The increasing popularity of large-scale data analysis raises privacy concerns. The tremendous amount of data collected by data curators such as search engines, social network platforms, and medical institutions contain potentially sensitive information about individuals. With the rapid emergence of data-driven technologies, it has been increasingly important to respect the privacy of individuals. A central question is: how to build privacy-preserving algorithms to protect individual privacy without sacrificing the utility in a large degree? This project aims to develop rigorous tools and methodologies to analyze privacy-preserving algorithms.
The research objective of this project is to develop statistical theories and applications of privacy-preserving algorithms. In particular, the technical goals include (1) the statistical optimality of privacy-preserving algorithms in parametric models; (2) the statistical optimality and adaptivity of privacy-preserving algorithms in nonparametric regression, with focus on random forests algorithms, and; (3) the stability of privacy-preserving algorithms with applications to post-selection inference and adversarial robustness of deep neural networks. The new theoretical understandings will not only shed light on current privacy-preserving methodologies but also lead to new methodological developments of stable and adversarially robust algorithms.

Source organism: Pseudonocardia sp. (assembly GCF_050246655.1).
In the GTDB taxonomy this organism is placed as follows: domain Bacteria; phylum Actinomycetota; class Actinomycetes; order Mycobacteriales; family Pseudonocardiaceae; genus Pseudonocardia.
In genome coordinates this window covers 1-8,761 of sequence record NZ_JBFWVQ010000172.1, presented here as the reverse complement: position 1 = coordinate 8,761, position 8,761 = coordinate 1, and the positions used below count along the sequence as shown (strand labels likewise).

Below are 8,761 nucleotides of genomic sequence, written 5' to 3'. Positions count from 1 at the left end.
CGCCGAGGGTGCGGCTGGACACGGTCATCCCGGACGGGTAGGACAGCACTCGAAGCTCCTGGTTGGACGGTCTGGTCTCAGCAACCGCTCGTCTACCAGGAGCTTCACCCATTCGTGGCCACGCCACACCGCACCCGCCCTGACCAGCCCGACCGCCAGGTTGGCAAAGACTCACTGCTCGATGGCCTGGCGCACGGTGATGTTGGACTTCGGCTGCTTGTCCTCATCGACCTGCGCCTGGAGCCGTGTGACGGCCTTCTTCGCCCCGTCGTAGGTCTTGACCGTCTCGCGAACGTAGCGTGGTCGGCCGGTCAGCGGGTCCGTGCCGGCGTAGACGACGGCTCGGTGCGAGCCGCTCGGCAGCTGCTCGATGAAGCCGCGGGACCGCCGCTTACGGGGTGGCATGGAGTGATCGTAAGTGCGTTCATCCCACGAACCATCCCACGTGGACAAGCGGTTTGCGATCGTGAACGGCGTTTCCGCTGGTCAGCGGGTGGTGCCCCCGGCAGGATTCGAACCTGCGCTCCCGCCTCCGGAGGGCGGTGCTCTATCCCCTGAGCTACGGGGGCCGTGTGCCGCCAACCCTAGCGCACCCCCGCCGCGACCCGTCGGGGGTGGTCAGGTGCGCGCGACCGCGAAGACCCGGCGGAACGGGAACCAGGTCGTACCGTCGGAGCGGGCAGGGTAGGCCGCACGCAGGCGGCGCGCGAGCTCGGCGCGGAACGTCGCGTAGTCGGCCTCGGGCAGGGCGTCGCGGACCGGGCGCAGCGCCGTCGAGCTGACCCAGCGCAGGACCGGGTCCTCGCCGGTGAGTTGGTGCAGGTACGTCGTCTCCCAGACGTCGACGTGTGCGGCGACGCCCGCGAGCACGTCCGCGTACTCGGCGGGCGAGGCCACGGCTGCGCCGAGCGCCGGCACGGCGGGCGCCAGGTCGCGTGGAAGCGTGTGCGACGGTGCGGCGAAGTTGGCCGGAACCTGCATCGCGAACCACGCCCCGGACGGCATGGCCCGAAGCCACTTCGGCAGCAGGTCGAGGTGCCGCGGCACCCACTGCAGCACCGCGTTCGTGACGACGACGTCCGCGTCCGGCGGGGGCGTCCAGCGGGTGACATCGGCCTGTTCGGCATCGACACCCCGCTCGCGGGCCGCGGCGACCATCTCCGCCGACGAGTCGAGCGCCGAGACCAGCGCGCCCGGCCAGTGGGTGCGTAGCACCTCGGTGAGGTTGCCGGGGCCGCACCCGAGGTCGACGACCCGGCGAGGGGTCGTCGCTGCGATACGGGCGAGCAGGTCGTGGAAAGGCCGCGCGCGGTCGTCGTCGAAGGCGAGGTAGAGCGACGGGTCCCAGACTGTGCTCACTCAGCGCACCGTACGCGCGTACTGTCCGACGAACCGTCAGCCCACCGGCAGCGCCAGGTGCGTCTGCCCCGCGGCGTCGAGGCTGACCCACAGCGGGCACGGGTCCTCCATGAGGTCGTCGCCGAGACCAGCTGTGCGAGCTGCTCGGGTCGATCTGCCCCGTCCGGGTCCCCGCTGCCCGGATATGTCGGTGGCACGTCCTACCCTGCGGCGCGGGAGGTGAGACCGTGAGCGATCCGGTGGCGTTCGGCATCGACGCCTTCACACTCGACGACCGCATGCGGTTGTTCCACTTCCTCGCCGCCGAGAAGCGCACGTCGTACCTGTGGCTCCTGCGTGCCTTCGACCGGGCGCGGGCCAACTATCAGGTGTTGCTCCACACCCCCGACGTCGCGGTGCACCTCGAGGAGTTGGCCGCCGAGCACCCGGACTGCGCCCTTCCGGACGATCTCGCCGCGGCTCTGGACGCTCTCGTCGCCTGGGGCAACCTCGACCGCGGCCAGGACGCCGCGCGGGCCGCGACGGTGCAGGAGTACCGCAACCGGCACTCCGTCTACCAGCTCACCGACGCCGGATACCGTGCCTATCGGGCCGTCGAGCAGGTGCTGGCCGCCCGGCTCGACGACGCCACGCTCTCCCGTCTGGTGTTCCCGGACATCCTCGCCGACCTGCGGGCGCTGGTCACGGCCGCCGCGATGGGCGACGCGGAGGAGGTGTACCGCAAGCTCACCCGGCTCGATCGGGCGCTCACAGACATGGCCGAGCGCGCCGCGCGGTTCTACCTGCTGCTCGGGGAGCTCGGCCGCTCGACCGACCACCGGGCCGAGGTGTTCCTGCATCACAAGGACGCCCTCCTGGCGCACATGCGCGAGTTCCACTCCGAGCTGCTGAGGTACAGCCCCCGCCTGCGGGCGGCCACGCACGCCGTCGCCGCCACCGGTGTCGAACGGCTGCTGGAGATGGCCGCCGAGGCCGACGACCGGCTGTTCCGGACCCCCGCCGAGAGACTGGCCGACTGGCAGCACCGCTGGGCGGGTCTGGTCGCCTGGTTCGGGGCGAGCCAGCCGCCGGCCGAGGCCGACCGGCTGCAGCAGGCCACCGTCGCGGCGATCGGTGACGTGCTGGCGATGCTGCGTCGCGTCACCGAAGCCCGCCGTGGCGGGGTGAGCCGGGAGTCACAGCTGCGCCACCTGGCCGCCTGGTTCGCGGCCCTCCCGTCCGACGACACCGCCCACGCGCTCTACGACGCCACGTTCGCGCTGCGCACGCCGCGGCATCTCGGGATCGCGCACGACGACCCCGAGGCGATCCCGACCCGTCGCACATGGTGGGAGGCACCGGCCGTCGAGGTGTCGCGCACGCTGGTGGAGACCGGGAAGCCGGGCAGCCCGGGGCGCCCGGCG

This award reflects NSF's statutory mission and has been deemed worthy of support through evaluation using the Foundation's intellectual merit and broader impacts review criteria.